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ID 115032
Title Alternative
Brodalumab in patients with GPP and PsE
Author
Yamasaki, K. Tohoku University
Nakagawa, H. The Jikei University
Ootaki, K. Kyowa Hakko Kirin
Content Type
Journal Article
Description
Background
A T‐helper (Th) cell subset Th17 preferentially produces interleukin (IL)‐17 and plays a pivotal role in the pathogenesis of psoriasis. However, the pathological roles of IL‐17 cascades in generalized pustular psoriasis (GPP) and psoriatic erythroderma (PsE) have not been well established.
Objectives
To evaluate the efficacy and safety of brodalumab, a human immunoglobulin G2 monoclonal antibody against human IL ‐17‐receptor A (IL‐17RA), in Japanese patients with GPP and PsE.
Methods
This was an open‐label, multicentre, long‐term phase III study in Japanese patients with rare and severe types of psoriasis. Patients received brodalumab 140 mg at day 1 and weeks 1 and 2, and then every 2 weeks until week 52. The primary endpoint was the Clinical Global Impression of Improvement (CGI). Safety evaluations included treatment‐emergent adverse events (AEs) and changes in laboratory parameters.
Results
A total of 12 patients with GPP and 18 with PsE were enrolled. Ten patients with GPP and 16 with PsE completed the study. At week 52 (last observation carried forward), CGI remission or improvement was achieved in 11 patients with GPP and 18 with PsE. The most commonly reported AE was nasopharyngitis (33·3%). Five serious AE s occurred during the study. However, none was considered treatment‐related.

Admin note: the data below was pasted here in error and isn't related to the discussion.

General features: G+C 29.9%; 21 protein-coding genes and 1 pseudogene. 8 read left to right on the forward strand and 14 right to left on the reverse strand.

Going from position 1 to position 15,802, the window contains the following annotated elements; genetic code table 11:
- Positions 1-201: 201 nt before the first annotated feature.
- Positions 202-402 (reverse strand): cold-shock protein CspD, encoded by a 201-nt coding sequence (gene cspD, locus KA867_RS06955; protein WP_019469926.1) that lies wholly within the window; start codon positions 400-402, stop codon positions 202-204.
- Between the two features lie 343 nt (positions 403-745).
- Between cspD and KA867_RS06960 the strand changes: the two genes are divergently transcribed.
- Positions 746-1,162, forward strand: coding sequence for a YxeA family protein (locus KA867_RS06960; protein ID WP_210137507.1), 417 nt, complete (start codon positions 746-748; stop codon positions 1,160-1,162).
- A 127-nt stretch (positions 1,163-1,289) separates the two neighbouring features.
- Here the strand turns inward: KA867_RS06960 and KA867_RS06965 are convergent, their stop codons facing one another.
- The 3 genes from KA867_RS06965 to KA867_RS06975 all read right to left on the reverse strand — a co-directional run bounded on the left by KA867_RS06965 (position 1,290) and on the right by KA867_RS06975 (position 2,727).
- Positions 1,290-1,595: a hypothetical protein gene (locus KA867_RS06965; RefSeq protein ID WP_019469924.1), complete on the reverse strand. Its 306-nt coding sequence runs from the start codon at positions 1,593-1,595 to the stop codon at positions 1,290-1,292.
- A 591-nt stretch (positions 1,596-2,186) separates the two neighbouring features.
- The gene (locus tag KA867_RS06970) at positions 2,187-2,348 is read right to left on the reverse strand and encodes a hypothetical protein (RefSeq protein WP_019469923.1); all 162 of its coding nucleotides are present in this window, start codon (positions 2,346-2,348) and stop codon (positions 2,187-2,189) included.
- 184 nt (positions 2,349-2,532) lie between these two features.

Conclusions
Brodalumab significantly improved the symptoms of patients with GPP and PsE throughout the 52 weeks, and demonstrated favourable safety profiles without any new safety signals. Inhibition of IL‐17RA‐mediated signalling by brodalumab is expected to be a promising new treatment option for patients with GPP and PsE.
Journal Title
British Journal of Dermatology
ISSN
13652133
Publisher
British Association of Dermatologists|Wiley & Sons
Volume
176
Issue
3
Start Page
741
End Page
751
Published Date
2016-04-23
Rights
This is an open access article under the terms of the Creative Commons Attribution-NonCommercial-NoDerivs License(https://creativecommons.org/licenses/by-nc-nd/4.0/), which permits use and distribution in any medium, provided the original work is properly cited, the use is non-commercial and no modifications or adaptations are made.
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language
eng
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departments
Medical Sciences